Creating an estate plan often requires a great deal of consideration, research and thought. Like other Connecticut residents, you will need to figure out how to divide your assets, choose the individuals you want to administer your estate and/or trust, and consider the tax implications of your decisions at both the state and federal levels.
If you created your estate plan prior to 2018 when the Tax Cuts and Jobs Act went into effect, you may wonder whether your plan could benefit from some tweaks. If you have not already done so, now would be a good time to review it.
What TCJA changes may apply to you?
Even though the TCJA may currently affect your estate plan, you may want to remember that some of its provisions expire in 2025. For this reason, you may not want to make drastic changes, but only those that will benefit you and your loved ones in the intervening years, such as the following:
- Review using the option of gifting assets to your loved ones now rather than upon your death.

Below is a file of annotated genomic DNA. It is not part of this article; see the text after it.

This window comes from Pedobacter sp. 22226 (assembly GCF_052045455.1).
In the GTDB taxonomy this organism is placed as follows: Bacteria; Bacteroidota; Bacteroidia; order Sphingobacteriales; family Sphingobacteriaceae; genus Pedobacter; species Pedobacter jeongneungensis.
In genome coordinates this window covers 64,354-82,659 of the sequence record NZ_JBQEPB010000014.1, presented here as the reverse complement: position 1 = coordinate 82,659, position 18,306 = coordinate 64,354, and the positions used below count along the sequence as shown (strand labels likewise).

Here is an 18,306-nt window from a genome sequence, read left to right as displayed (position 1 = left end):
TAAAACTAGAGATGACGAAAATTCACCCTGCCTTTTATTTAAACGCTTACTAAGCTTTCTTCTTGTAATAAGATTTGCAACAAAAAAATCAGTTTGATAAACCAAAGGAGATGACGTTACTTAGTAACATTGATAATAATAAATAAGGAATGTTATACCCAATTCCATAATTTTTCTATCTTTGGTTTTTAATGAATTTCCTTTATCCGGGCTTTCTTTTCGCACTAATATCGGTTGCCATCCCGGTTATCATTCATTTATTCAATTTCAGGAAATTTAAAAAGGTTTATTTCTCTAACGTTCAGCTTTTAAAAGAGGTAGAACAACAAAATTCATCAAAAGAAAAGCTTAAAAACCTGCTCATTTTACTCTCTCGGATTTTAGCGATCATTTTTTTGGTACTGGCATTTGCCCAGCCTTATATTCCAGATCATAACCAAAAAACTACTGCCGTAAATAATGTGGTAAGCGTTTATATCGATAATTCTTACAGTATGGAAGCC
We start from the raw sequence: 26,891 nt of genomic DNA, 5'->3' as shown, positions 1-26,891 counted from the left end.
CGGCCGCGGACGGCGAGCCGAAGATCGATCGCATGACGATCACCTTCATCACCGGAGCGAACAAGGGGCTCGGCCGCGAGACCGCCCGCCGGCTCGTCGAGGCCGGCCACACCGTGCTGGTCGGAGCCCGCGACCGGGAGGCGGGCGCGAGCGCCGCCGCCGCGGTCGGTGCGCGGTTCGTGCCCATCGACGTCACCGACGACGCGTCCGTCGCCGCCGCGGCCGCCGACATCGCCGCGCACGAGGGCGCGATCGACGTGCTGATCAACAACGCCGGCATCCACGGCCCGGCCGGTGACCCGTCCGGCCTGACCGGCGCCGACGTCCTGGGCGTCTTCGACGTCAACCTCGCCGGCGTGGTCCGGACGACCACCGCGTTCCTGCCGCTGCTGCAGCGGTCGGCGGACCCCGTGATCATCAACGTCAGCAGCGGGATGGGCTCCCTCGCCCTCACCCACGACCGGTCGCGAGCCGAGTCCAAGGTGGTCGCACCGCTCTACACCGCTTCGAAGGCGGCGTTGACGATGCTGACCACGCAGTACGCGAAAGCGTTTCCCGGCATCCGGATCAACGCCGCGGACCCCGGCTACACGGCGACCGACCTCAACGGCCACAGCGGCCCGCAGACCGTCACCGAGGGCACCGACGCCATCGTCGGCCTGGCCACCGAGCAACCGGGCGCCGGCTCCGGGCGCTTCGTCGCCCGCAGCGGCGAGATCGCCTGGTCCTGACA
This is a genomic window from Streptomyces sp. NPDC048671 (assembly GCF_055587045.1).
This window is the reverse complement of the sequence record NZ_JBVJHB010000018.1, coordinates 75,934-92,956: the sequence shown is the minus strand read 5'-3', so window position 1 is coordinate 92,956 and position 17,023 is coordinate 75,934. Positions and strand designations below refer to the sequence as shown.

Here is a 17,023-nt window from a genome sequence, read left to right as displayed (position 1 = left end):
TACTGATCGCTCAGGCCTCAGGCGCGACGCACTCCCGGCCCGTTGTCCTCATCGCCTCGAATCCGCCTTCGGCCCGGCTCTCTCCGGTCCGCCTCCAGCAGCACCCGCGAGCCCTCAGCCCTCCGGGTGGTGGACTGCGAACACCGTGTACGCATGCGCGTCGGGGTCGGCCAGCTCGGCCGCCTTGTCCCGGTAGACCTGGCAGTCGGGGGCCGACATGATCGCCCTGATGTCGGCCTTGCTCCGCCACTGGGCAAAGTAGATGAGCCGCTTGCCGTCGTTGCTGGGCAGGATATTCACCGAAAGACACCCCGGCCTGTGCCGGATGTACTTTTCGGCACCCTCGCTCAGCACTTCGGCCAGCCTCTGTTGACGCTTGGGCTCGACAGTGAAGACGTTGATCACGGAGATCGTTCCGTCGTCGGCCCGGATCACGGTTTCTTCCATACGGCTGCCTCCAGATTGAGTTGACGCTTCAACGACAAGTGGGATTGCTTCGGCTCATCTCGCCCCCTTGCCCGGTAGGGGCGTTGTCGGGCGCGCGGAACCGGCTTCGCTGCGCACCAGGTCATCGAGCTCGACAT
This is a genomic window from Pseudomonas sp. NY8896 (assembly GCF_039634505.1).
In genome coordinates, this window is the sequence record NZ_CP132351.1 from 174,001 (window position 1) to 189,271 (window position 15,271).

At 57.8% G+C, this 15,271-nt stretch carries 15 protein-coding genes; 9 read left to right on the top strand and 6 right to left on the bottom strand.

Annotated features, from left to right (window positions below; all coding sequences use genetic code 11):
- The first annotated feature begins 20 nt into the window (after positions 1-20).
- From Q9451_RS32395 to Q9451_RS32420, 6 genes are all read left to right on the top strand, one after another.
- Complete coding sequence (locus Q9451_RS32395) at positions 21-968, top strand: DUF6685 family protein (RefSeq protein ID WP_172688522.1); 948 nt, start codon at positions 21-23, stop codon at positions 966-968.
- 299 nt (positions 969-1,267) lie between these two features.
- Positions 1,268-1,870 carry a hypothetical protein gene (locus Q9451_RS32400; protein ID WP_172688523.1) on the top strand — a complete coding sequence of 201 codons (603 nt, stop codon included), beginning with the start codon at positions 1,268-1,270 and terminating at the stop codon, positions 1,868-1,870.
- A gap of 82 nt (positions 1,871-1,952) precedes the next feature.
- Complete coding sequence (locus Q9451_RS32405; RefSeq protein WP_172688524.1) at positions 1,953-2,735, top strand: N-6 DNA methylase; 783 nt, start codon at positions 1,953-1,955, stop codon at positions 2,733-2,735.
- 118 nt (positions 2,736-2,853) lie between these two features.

- Make the most of your spouse’s unused exclusion.
- If you don’t have a trust, now may be the time to create one.
- If you have a trust, make sure that it provides you with the best tax-avoidance strategy both now and in the future.
- Give your successor trustee the option of creating a new trust with different terms if it would make more sense upon your death.
- Adjust the terms of your trust to allow more flexibility for your beneficiaries to decide how the remaining assets will go to his or her beneficiaries upon their deaths.
- Allow your successor trustee to substitute certain assets in the trust if it would help reduce tax liability.
The more flexibility you incorporate into your estate plan, the greater the chances are that your estate will not have to shoulder a large tax burden upon your death. In addition, you may want to make sure that any changes you make will actually benefit you and your loved ones over the long term since tax laws can change at any time. Of course, a periodic review of your estate plan could help prevent this from happening, but you don’t want to have to change your documents too often.
After reviewing your current and future tax situations, you may find that changes to your estate plan are needed. However, it would most likely be a good idea to confirm your suspicions with an experienced tax attorney before making any changes that could end up costing your loved ones in the future.